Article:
Delusions of GNV grandeur

I think we’ve always had delusions of grandeur in our quirky little town, and this was even before the Gators finally brought home their first national championship.

Consider what Carl Webber predicted in his 1883 work “Eden Of The South”: “Gainesville is the largest and most important city in the state, excepting Jacksonville, Pensacola and Key West,” he wrote.

Webber further pointed out that Florida’s growing network of railroads “will all touch and connect with Gainesville, which must eventually become the railroad center of the state.”

And that’s not all. Heck, our immodest Hogtown “by its particular central position on the great peninsula, is destined to become, by actual necessity and convenience, the most important city in the state.”

Orlando who?

Therefore, “by reason of this gradually admitted fact…Gainesville must err long be made the capital of the state,” Webber reasoned. “It can today be reached quicker and at less expense from all parts of the state, than any other city in Florida.”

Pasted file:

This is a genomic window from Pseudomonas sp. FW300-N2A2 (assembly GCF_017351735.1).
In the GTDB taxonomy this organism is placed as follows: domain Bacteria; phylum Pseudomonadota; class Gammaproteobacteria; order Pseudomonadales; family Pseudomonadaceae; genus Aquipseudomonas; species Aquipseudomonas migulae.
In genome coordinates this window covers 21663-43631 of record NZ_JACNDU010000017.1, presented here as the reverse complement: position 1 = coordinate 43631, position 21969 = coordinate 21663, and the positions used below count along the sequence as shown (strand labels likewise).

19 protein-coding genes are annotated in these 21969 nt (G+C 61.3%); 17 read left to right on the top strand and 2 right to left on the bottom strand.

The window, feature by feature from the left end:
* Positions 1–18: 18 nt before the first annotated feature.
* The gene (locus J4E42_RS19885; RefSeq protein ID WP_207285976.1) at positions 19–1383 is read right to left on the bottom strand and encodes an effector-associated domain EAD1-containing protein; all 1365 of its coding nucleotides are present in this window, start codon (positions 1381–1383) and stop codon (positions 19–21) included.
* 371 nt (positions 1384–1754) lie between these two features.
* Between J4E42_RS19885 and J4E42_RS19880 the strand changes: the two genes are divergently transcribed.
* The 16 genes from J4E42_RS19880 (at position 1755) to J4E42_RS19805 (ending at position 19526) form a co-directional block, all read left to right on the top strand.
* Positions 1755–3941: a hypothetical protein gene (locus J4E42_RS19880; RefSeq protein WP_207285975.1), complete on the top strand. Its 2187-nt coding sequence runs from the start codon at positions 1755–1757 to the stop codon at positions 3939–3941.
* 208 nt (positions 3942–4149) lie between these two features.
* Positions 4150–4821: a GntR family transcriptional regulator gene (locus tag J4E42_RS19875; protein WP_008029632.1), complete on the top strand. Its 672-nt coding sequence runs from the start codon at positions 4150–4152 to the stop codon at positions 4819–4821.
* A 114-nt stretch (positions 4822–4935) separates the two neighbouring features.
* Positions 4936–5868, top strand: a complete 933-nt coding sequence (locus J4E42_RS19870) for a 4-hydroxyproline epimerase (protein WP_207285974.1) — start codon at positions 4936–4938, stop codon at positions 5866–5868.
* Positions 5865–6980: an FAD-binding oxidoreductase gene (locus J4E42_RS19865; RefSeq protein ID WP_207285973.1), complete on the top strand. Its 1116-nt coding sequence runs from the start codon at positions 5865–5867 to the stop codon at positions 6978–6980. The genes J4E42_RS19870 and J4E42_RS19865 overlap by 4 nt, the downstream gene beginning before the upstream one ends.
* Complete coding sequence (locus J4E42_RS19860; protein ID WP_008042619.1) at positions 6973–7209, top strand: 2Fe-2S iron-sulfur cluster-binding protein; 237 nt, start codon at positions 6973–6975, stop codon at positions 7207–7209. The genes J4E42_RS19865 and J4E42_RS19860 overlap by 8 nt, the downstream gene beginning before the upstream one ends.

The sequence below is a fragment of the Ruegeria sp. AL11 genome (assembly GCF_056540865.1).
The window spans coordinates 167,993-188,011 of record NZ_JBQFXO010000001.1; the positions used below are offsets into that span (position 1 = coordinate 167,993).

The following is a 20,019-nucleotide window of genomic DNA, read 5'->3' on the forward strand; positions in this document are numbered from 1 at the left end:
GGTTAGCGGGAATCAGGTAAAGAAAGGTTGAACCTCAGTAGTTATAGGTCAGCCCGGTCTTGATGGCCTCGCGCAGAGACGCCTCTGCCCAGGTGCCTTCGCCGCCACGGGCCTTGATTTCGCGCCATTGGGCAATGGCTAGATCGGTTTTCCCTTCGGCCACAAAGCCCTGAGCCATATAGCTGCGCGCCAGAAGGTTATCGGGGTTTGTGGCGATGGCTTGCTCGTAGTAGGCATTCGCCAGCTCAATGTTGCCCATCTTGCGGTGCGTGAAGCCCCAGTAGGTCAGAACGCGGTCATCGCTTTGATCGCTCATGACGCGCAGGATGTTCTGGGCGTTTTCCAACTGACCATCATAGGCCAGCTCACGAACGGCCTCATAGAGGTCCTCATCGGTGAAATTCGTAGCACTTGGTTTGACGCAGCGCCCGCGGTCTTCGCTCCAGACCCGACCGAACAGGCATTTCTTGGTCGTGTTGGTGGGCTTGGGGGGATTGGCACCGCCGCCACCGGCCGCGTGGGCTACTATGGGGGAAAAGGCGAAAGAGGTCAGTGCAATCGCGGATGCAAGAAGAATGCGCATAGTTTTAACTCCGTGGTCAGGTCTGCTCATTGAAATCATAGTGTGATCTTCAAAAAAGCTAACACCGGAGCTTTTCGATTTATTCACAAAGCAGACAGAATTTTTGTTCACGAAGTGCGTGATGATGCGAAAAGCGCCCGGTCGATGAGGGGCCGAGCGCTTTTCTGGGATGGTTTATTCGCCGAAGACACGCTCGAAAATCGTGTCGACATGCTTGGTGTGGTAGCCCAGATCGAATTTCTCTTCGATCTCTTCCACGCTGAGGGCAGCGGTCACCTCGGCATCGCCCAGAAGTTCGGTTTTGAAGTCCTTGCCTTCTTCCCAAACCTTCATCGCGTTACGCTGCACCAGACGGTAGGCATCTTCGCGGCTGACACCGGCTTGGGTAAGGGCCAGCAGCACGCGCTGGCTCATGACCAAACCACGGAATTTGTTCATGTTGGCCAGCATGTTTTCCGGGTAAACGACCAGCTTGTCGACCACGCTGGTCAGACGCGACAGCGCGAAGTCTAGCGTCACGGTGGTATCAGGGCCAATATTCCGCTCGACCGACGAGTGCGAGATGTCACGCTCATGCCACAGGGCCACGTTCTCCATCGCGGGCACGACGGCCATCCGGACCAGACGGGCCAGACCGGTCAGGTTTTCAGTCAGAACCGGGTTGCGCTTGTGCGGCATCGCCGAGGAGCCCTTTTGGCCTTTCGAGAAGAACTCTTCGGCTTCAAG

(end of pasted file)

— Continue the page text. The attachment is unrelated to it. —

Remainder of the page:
And this when only about 4,000 souls lived from here. Probably would have been more here but for that darned yellow fever.

Admittedly, we’re running a bit behind in our race to capital glory. But, listen, we’re talking the inevitable here.

So dry up and die, Tallahassee. Sink back into the sea, Miami. Go to Georgia, Jax. You can’t stop us.

We’re (going to be) No. 1! We’re (going to be) No. 1!

Can I get an amen?

Oh, wait. Does that mean that Republican governors and Republican legislators will come here to do their bidness’?

Oh never mind. Keep ‘em Tallahassee.

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